Tuesday, December 5, 2023
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Artisan and the Emerging Markets Debt Universe

By David Snowball

My colleague Devesh Shah sat down with Artisan’s Michael Cirami for a long conversation. Mr. Cirami is a managing director of Artisan Partners, a portfolio manager on the EMsights Capital Group, and lead portfolio manager for the Artisan Emerging Markets Debt Opportunities, Global Unconstrained, and Emerging Markets Local Opportunities Strategies. Two of those three strategies, Debt Opportunities and Global Unconstrained, are manifested in mutual funds.

Prior to joining Artisan Partners in September 2021, Mr. Cirami had a distinguished career at Eaton Vance. He is also a member of the Board of Directors of the Emerging Markets Investors Alliance. The organization seems to strongly emphasize collaborative action to improve transparency and sustainability in emerging markets.

As a complement to their long and thoughtful discussion, we’ll share the answers to two questions. First, what’s the case for investing in EM debt? Second, what’s the case for investing with the Artisan Emerging Markets Debt Opportunities Fund (APFOX)?

The Case for Emerging Markets Debt

  1. Emerging markets debt is a major and mature asset class.

    The exact size of the universe is unclear. Emerging market investor Ashmore Group estimated it at $30 trillion in 2020, while the Institute for International Finance has over $100 trillion now. Yes, Covid, but really?

    The EM government bond market is USD 13.0trn (44% of the total), while the corporate bond market is USD 16.6trn (56% of the total). Financial sector corporates in EM have issued USD 10.7trn of total outstanding corporate debt with the balance of USD 5.9trn issued by non-financial corporates. (Ashmore Group, EM Fixed Income Universe 9.0, 8/202o)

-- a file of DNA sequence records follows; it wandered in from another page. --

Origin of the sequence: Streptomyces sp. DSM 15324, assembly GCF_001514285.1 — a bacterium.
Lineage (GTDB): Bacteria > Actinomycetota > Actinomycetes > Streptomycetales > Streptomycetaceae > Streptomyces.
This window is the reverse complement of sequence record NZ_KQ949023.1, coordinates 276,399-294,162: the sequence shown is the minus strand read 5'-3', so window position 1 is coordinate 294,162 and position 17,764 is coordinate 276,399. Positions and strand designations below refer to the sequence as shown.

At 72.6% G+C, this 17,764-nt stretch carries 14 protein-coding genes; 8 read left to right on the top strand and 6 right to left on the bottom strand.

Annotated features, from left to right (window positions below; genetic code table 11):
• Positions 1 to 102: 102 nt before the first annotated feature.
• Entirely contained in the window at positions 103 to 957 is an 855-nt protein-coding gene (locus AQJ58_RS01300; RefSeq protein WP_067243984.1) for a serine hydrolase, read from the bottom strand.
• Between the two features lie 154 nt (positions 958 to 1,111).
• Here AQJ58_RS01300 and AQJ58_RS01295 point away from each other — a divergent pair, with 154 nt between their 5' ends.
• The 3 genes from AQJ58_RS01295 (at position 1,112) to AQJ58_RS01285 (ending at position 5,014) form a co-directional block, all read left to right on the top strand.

The report showed 75% of the Institute for International Finance’s emerging market (EM) universe saw an increase in debt levels in dollar terms in the first quarter, with the overall figure crossing over $100 trillion for the first time. China, Mexico, Brazil, India and Turkey posted the biggest increases, the data showed. (Reuter, “Global Debt on the Rise,” 5/17/2023)

    The IMF Global Debt Monitor report laments:

    Adequate debt data are typically lacking for many emerging market and low-income countries. (Global Debt Monitor, 12/2022)

    Broadly speaking, historical problems like debt defaults have largely faded as more markets have matured and have taken seriously the conditions imposed by international lenders.

    Mr. Cirami, in speaking with Devesh, makes two points: he believes his investable universe is something in the $3 trillion range and, further, that the overall size of the universe is largely irrelevant to his ability to find attractive, mispriced assets.

  2. Emerging markets have stronger fundamentals than developed markets.

    The question to ask before lending someone money is, are they going to promptly repay it? The answer to that is informed by how much debt they’re already in and what their record of repayments has been. (Those are the dominant factors driving an individual’s credit scores as calculated by Experian, TransUnion, and company.) Emerging markets carry far less debt than developed markets, such as the US and Europe. The developed markets’ debt-to-GDP ratio is over 120%, while the emerging markets are under 70% debt-to-GDP ratio.

    Emerging markets have held up surprisingly well against a series of challenges that might previously have led to a debt crisis. Kenneth Rogoff, former chief economist of the International Monetary Fund and Professor of Economics and Public Policy at Harvard University, marveled at the available calamities that might have upended the emerging markets but haven’t: